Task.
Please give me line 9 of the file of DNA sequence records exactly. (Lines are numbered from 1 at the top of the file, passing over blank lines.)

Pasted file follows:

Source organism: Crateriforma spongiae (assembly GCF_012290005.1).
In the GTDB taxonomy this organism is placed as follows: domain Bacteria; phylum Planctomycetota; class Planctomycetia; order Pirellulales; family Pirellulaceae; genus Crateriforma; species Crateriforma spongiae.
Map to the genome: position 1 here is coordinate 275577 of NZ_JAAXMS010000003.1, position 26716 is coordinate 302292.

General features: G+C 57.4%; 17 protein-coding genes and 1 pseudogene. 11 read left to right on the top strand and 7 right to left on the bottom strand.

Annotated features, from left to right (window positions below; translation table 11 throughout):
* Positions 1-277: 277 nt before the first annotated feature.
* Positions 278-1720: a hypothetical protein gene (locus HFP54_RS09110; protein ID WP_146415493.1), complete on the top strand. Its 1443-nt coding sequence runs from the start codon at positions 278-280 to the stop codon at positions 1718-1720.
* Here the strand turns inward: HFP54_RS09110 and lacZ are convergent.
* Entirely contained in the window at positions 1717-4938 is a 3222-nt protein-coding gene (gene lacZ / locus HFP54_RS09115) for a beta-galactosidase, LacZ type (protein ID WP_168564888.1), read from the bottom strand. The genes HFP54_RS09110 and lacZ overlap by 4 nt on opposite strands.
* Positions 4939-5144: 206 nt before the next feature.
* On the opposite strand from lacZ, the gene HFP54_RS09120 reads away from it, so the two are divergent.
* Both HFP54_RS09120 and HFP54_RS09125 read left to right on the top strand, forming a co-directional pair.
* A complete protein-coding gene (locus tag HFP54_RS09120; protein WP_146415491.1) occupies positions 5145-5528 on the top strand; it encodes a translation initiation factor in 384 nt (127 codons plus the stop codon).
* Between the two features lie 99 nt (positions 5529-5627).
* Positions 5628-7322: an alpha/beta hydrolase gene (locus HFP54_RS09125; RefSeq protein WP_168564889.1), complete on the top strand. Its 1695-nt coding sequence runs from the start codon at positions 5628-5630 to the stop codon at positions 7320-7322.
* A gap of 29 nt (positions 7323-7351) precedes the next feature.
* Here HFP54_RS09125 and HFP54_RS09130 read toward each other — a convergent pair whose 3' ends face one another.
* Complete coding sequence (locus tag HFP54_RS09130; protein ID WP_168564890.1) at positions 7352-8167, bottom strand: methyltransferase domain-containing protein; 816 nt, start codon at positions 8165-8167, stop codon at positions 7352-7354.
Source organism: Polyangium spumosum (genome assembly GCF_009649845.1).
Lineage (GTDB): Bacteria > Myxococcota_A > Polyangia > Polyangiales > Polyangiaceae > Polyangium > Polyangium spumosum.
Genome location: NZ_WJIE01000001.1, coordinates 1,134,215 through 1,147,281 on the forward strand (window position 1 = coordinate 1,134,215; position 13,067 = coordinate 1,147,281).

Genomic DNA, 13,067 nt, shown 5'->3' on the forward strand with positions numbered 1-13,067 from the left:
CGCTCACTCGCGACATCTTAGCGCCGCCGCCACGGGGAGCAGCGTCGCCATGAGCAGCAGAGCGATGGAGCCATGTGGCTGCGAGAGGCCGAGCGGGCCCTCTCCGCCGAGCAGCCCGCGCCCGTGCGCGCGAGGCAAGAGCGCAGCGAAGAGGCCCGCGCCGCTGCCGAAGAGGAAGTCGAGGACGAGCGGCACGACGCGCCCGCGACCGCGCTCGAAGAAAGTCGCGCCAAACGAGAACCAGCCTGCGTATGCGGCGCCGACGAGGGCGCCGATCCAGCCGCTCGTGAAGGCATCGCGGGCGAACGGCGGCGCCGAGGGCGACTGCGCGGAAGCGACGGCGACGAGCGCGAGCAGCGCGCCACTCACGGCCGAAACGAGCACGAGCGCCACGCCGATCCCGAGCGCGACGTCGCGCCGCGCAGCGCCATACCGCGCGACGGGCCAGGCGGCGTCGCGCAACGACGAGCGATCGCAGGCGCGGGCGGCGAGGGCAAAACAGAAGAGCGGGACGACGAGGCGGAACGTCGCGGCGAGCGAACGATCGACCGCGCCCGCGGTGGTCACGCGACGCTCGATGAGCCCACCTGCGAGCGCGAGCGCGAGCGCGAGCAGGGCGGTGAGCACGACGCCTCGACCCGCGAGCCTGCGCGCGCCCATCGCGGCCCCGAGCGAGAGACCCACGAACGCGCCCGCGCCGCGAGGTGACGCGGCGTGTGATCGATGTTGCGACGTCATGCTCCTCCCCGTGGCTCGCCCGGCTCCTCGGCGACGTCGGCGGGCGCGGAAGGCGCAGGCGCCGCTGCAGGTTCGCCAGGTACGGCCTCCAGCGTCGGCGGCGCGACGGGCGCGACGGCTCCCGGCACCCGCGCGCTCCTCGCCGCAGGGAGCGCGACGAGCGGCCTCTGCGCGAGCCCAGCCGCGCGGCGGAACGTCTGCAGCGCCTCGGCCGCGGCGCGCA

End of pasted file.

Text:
* Entirely contained in the window at positions 1717-4938 is a 3222-nt protein-coding gene (gene lacZ / locus HFP54_RS09115) for a beta-galactosidase, LacZ type (protein ID WP_168564888.1), read from the bottom strand. The genes HFP54_RS09110 and lacZ overlap by 4 nt on opposite strands.